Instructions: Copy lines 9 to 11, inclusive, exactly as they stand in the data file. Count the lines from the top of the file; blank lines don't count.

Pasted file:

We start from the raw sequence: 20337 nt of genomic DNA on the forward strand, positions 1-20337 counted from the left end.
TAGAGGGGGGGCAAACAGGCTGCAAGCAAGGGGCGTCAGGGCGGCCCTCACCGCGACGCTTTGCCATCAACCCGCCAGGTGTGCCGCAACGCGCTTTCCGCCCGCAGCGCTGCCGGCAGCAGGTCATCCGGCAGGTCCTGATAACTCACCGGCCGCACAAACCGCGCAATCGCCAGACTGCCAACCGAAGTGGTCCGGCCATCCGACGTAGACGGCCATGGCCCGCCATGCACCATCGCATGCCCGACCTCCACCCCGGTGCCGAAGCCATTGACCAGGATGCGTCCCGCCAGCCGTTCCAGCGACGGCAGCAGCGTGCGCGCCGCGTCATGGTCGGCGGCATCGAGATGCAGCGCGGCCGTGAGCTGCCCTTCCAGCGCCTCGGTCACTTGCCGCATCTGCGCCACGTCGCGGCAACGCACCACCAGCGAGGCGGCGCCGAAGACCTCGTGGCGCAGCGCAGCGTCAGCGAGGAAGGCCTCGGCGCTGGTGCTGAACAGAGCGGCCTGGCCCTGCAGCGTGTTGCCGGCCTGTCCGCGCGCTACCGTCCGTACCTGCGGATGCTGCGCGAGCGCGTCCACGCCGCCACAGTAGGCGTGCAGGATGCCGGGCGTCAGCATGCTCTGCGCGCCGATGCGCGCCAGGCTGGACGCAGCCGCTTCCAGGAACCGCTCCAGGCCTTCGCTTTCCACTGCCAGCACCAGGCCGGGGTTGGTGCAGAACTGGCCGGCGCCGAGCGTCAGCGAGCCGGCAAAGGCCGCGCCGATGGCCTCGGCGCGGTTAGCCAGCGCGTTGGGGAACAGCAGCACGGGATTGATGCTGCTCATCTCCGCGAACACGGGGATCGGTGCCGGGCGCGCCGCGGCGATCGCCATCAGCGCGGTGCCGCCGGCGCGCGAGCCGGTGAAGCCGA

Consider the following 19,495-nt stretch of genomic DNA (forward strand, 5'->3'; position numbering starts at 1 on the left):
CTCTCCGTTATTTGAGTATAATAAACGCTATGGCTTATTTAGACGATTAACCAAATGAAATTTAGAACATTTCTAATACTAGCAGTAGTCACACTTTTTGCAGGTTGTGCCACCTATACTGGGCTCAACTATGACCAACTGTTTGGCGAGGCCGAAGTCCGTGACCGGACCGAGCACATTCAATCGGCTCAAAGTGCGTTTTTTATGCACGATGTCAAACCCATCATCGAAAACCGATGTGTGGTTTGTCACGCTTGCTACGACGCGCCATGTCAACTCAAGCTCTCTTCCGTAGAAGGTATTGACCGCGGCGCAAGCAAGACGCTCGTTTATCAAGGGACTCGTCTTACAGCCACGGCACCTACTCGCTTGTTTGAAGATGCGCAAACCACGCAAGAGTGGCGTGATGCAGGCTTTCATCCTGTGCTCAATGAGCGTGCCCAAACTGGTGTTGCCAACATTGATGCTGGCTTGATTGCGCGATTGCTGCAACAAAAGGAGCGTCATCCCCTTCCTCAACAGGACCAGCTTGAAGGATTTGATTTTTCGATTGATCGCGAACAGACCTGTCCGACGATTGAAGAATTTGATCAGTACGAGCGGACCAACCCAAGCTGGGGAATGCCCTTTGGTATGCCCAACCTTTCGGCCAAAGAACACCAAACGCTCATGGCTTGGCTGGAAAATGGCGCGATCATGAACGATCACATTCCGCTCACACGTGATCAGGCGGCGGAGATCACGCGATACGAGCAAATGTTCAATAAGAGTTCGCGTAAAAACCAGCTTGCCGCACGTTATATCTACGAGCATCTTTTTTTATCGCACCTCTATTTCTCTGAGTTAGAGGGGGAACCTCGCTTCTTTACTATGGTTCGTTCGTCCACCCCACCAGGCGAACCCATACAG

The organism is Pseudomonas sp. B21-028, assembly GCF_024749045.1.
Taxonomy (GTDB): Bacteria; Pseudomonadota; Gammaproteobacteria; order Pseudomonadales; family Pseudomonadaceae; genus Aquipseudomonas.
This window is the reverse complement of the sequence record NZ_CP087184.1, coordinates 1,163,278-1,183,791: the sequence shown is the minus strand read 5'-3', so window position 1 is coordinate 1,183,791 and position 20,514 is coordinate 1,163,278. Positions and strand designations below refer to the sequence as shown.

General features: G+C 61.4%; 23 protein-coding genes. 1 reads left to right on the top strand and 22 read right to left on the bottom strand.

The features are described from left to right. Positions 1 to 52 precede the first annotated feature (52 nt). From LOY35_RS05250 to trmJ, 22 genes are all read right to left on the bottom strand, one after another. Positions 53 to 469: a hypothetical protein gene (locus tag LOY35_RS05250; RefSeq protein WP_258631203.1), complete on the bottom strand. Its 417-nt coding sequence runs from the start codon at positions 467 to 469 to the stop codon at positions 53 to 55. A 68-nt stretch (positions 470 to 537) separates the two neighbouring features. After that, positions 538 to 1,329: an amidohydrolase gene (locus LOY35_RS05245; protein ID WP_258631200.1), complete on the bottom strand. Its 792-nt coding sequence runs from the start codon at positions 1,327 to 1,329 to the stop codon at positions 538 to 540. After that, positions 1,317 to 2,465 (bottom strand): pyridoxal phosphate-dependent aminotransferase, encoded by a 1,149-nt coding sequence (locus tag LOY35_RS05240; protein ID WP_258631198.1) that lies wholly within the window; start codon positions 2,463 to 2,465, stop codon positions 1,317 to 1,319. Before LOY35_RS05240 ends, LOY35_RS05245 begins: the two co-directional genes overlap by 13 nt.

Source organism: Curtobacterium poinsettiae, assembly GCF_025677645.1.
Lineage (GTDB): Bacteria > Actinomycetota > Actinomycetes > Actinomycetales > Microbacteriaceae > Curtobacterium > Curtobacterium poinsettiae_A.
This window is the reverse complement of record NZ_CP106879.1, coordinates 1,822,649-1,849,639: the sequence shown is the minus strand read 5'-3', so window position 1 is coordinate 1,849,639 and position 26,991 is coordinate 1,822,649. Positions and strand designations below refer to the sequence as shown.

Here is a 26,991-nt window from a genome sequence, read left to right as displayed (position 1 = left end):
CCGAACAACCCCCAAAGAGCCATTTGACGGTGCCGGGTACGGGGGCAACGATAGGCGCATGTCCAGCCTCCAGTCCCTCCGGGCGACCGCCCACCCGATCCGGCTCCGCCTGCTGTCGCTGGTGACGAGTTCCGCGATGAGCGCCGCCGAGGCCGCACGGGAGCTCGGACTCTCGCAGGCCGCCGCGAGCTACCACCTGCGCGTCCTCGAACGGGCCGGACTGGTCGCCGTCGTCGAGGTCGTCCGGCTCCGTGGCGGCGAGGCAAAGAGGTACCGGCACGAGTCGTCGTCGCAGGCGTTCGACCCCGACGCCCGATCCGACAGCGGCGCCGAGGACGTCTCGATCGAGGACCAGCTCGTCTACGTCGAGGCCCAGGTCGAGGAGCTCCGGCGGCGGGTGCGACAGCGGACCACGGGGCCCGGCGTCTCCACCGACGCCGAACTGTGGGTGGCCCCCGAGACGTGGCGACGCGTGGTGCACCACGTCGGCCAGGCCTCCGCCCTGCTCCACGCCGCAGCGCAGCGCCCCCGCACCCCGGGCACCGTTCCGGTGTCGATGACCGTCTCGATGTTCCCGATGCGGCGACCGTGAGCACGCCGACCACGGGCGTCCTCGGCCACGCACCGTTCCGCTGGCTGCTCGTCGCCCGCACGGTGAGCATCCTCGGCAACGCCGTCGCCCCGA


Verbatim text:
The features are described from left to right. Positions 1 to 52 precede the first annotated feature (52 nt). From LOY35_RS05250 to trmJ, 22 genes are all read right to left on the bottom strand, one after another. Positions 53 to 469: a hypothetical protein gene (locus tag LOY35_RS05250; RefSeq protein WP_258631203.1), complete on the bottom strand. Its 417-nt coding sequence runs from the start codon at positions 467 to 469 to the stop codon at positions 53 to 55. A 68-nt stretch (positions 470 to 537) separates the two neighbouring features. After that, positions 538 to 1,329: an amidohydrolase gene (locus LOY35_RS05245; protein ID WP_258631200.1), complete on the bottom strand. Its 792-nt coding sequence runs from the start codon at positions 1,327 to 1,329 to the stop codon at positions 538 to 540. After that, positions 1,317 to 2,465 (bottom strand): pyridoxal phosphate-dependent aminotransferase, encoded by a 1,149-nt coding sequence (locus tag LOY35_RS05240; protein ID WP_258631198.1) that lies wholly within the window; start codon positions 2,463 to 2,465, stop codon positions 1,317 to 1,319. Before LOY35_RS05240 ends, LOY35_RS05245 begins: the two co-directional genes overlap by 13 nt.

Source organism: Curtobacterium poinsettiae, assembly GCF_025677645.1.
Lineage (GTDB): Bacteria > Actinomycetota > Actinomycetes > Actinomycetales > Microbacteriaceae > Curtobacterium > Curtobacterium poinsettiae_A.